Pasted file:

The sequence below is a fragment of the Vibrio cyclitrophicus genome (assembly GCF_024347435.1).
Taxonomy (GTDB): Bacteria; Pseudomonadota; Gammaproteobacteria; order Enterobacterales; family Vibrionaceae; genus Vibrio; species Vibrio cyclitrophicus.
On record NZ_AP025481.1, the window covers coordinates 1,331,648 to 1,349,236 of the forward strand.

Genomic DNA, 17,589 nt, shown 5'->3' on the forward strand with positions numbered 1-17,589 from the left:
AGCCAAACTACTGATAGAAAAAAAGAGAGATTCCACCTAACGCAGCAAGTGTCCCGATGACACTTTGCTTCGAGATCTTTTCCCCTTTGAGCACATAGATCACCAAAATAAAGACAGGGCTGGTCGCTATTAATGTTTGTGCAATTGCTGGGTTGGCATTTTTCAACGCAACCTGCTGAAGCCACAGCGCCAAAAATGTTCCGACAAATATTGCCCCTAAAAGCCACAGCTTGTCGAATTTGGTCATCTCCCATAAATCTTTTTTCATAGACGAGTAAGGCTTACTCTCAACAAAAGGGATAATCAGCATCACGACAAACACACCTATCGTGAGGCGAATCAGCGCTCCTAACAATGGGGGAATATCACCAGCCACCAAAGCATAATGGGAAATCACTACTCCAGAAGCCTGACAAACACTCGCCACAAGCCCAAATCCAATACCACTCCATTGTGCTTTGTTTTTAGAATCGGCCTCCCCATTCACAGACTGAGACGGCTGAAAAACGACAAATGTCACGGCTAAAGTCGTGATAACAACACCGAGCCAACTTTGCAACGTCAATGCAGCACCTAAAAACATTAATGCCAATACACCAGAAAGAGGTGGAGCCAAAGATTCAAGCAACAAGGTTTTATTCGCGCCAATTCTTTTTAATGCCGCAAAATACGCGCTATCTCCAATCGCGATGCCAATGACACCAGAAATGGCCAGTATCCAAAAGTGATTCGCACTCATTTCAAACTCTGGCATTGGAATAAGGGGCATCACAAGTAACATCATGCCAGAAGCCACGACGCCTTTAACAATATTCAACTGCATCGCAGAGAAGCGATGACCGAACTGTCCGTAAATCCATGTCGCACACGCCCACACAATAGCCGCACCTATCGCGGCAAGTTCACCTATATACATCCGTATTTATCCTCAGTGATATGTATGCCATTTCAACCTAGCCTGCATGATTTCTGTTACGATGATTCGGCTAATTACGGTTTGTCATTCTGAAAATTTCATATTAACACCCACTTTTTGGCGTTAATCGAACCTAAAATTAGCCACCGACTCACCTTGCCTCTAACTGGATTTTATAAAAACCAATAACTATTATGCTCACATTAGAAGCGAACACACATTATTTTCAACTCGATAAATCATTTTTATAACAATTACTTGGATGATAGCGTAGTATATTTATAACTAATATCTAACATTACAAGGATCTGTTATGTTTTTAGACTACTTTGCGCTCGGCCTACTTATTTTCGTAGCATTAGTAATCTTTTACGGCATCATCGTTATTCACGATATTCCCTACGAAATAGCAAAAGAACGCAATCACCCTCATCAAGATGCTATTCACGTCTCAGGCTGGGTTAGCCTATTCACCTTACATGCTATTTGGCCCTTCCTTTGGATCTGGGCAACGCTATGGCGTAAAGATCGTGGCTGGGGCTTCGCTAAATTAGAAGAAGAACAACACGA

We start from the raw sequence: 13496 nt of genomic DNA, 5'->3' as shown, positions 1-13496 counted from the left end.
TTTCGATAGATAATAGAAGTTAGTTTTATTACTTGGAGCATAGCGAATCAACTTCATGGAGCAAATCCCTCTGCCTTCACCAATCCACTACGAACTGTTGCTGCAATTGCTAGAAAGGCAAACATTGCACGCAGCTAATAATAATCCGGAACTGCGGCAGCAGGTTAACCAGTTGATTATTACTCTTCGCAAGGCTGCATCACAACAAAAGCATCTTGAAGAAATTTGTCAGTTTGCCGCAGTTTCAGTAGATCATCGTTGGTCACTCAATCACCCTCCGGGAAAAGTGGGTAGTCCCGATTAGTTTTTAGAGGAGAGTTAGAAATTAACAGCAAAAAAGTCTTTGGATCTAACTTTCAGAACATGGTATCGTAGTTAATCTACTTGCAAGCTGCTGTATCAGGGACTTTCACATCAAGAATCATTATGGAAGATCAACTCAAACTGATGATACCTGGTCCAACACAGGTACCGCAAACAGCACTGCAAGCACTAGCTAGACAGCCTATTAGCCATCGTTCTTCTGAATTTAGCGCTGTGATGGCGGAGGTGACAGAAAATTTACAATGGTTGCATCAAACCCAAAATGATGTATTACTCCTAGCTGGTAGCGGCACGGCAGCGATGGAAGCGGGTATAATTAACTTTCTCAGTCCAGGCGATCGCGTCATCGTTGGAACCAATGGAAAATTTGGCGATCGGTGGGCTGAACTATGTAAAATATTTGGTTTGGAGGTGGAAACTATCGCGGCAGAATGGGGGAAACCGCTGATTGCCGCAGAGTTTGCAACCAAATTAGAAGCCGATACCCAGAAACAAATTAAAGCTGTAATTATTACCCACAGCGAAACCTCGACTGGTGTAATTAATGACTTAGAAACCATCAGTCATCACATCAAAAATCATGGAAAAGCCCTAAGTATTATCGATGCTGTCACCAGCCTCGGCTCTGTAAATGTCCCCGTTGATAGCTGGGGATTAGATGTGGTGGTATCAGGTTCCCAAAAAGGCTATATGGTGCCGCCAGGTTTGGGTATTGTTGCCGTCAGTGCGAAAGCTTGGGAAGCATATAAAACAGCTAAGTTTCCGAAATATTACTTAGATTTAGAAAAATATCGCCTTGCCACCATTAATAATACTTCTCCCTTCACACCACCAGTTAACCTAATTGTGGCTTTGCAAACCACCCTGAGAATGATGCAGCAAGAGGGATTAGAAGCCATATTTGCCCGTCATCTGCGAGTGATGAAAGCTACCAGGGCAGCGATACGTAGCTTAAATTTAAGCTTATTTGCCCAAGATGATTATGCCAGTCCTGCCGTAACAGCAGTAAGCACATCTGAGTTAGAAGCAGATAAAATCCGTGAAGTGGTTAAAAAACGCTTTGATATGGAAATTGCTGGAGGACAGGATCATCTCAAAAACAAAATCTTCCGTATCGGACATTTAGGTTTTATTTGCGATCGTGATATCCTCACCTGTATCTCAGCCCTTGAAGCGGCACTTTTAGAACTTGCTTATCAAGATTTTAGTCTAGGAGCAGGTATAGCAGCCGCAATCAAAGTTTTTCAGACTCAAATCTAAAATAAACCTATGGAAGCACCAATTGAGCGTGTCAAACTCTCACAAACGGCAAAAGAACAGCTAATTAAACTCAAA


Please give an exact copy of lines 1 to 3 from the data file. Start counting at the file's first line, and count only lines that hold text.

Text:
The sequence below is a fragment of the Vibrio cyclitrophicus genome (assembly GCF_024347435.1).
Taxonomy (GTDB): Bacteria; Pseudomonadota; Gammaproteobacteria; order Enterobacterales; family Vibrionaceae; genus Vibrio; species Vibrio cyclitrophicus.
On record NZ_AP025481.1, the window covers coordinates 1,331,648 to 1,349,236 of the forward strand.